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What was the method of Mann et al?
Ps asked to judge truthfulness in real life interviews. 54 video clips of 14 suspects - expression and movement visable. Tested by 'truth of lie?', confidence level and cues they used.
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What were the results of Mann et al?
Experience in interviewing weakly positively correlated with truth and lie accuracy. Both levels of accuracy were greater than chance. Most common cues=gaze, vagueness, contradictions and movement.
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What was the conclusion of Mann et al?
More experience = higher accuracy. Also, better accuracy in Ps who used story cues, e.g. contradictions.
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What is interrogation?
Interrogation, simply put is a psychologically and in some cases physically aggressive way of interviewing suspects of crimes.
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What did Davis and Leo find about interrogation techniques?
Found that over 300 documented examples of false confessions being elicited from the use of interrogation techniques.
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Why did Inbau create The Reid Technique?
Inbau developed this approach to present a mass of information to a suspect in attempt to ‘persuade’ them to confess, leading them to believe that they had no other choice.
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What are the nine steps of The Reid Technique?
1) Direct confrontation, 2) suspect offered change to shift blame by being offered suggestions of what happened, 3) suspect never allowed to deny guilt, 4) ignore any reasons given why they could not have committed crime
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What are the nine steps of The Reid Technique?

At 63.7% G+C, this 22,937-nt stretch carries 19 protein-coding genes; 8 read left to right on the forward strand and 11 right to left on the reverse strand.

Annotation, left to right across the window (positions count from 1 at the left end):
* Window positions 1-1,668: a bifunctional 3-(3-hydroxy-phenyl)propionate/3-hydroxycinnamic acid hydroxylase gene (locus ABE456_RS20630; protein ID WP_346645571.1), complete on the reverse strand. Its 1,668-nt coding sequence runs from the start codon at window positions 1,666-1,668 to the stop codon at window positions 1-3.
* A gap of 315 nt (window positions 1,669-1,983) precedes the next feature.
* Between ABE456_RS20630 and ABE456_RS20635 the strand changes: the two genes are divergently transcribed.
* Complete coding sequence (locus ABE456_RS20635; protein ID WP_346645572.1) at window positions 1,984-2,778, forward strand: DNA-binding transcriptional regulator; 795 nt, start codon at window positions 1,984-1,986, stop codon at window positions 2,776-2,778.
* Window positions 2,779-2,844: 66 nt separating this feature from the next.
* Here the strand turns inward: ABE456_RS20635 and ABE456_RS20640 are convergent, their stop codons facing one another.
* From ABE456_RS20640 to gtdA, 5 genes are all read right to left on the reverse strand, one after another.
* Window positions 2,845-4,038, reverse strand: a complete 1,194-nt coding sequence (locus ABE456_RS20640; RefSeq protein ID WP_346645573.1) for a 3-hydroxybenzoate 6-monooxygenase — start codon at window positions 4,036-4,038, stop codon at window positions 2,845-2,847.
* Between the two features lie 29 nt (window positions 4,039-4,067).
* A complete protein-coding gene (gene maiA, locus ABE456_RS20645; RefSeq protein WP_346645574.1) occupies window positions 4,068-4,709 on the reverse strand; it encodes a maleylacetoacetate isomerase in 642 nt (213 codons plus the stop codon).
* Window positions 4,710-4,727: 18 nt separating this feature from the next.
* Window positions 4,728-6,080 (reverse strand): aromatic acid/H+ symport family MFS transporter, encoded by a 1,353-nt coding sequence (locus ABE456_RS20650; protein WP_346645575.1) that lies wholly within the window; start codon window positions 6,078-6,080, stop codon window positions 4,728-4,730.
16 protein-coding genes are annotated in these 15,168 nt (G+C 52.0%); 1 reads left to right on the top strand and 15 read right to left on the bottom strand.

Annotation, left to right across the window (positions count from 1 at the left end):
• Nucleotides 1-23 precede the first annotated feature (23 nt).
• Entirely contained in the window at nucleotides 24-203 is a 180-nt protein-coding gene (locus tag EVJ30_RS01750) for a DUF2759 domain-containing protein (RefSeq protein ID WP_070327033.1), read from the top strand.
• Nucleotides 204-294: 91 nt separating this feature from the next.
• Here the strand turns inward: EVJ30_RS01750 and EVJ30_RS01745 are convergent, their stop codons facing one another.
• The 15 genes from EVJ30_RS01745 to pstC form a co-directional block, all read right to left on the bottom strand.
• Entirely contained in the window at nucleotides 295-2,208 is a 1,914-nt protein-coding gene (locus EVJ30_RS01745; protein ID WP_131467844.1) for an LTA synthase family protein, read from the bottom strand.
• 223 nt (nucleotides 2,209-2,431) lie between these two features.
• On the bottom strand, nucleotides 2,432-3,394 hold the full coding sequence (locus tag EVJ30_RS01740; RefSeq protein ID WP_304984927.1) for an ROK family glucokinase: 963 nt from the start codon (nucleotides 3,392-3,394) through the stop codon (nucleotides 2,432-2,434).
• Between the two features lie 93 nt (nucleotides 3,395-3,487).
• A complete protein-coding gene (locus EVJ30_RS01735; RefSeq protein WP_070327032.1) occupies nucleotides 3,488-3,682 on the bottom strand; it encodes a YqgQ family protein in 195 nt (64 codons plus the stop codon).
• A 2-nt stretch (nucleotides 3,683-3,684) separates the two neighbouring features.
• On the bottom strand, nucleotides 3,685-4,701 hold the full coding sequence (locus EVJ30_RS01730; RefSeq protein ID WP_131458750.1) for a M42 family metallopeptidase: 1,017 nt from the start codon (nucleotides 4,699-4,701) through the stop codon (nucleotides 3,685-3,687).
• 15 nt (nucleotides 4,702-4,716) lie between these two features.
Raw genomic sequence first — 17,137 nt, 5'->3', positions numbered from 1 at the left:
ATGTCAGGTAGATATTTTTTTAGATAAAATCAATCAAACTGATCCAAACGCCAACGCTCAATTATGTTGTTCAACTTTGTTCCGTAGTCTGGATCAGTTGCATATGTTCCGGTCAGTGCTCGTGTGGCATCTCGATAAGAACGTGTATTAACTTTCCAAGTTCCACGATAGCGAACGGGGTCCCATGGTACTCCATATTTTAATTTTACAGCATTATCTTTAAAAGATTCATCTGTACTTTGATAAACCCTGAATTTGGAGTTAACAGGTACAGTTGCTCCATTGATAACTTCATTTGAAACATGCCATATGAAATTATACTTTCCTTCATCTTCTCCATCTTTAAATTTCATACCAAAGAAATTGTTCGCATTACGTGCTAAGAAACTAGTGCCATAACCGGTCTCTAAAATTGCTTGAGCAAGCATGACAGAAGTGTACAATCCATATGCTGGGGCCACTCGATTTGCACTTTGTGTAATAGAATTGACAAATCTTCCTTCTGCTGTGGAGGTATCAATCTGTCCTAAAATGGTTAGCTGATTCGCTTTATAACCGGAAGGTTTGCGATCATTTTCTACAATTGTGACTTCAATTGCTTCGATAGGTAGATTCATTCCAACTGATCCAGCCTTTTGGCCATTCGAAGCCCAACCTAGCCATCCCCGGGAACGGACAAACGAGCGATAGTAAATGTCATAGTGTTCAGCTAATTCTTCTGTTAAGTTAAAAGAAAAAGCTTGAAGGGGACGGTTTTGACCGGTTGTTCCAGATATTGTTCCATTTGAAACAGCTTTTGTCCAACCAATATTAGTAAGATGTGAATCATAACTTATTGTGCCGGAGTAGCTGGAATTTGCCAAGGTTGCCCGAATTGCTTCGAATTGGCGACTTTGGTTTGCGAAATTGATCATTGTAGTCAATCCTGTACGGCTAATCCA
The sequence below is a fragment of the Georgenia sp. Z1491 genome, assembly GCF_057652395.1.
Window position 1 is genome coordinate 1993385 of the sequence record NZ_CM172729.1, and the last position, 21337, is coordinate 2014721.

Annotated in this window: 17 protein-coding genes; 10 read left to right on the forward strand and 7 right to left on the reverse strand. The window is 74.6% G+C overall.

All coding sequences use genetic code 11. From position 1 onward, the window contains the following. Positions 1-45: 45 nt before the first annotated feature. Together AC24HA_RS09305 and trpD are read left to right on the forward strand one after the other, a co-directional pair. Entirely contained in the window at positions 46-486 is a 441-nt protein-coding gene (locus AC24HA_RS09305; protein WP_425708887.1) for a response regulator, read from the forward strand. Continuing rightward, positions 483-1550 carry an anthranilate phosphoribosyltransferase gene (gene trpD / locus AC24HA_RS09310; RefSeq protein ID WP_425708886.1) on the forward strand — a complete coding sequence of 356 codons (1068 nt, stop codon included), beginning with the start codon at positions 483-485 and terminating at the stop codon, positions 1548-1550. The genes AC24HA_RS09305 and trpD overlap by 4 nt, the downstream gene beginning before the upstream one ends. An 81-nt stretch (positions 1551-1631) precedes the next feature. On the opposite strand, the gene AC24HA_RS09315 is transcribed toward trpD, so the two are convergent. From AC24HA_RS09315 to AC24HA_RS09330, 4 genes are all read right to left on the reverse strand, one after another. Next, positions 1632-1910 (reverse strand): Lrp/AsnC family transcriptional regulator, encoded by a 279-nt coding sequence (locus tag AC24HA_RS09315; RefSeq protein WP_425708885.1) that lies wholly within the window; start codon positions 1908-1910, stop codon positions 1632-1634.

5) Reinforce sincerity to ensure suspect is receptive by staying close, 6) subject becomes quieter &listens more, 7) pose 'alternative question' giving 2 choices (one more socially acceptable) but both admit guilt
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What are the nine steps of The Reid Technique?
8) Get them to admit guilt with witnesses and lastly, 9) get a signed confession.
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What are the 3 types of false confession suggested by Gudjohnsson?
1) Voluntary - freely confess 2) Coerced internalised - don't remember where they were and so lead to believe they committed the crime 3) Coerced compliant - confess due to being under high pressure
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What is the Gudjohnsson suggestibility scale?
Scale created by Gudjohnsson in order to quantify a persons susceptibility to giving false confessions, attempts to measure yield (susceptibility to suggestive questioning) and shift (changing their answers as a result of the interrogation process)
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What was the aim of Gudjohnsson's study?
to document a case of a false confession of a youth who was, at the time, distressed and susceptible to interrogative pressure.
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What was the sample of Gudjohnsson's study?
17 year old accused of two murders, known as FC.
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What was FC arrested for in Gudjohnsson's study?
Murders were of 2 elderly women with sexual assault, women's savings missing. FC arrested due to inconsistencies in his movements and spending. .
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What were the findings of the Gudjohnsson case study?
Interviews: Refused loyar by police, no forensic evidence, 14 hours of interviews with leading questions, similar to Inbau techniques. In prison, FC examined: no mental illness, scored 10 for suggestibility on Gudjohnsson's Scale.
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What was the conclusion of the Gudjohnsson's study?
Coerced compliant false confession, meaning confessed to avoid pressure.
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What is profiling?
Profiling=attempt to predict and create the likely traits and behaviours of an offender.
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What are the 3 aims of profiling?
Holmes and Holmes identified them as: 1) Social & Psychological Assessments - looks at personality, age, race, gender... 2) Psychological evaluation of belongings - looks at scene souvenirs. 3) Interviewing suggestions and strategies
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What is top down profiling?
Imposes a 'big picture' onto a crime scene (typology) and then looked for details in the scene that supported that hypothesis. Used by American FBI, produced from interviews of 36 convicted sexually-orientated murderers.
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What are the qualities of an organised offender?
lead an orderly life, will kill after stressor in their life, actions reflect planning and control (e.g. take weapon to scene), high intelligence
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What are the qualities of a disorganised offender?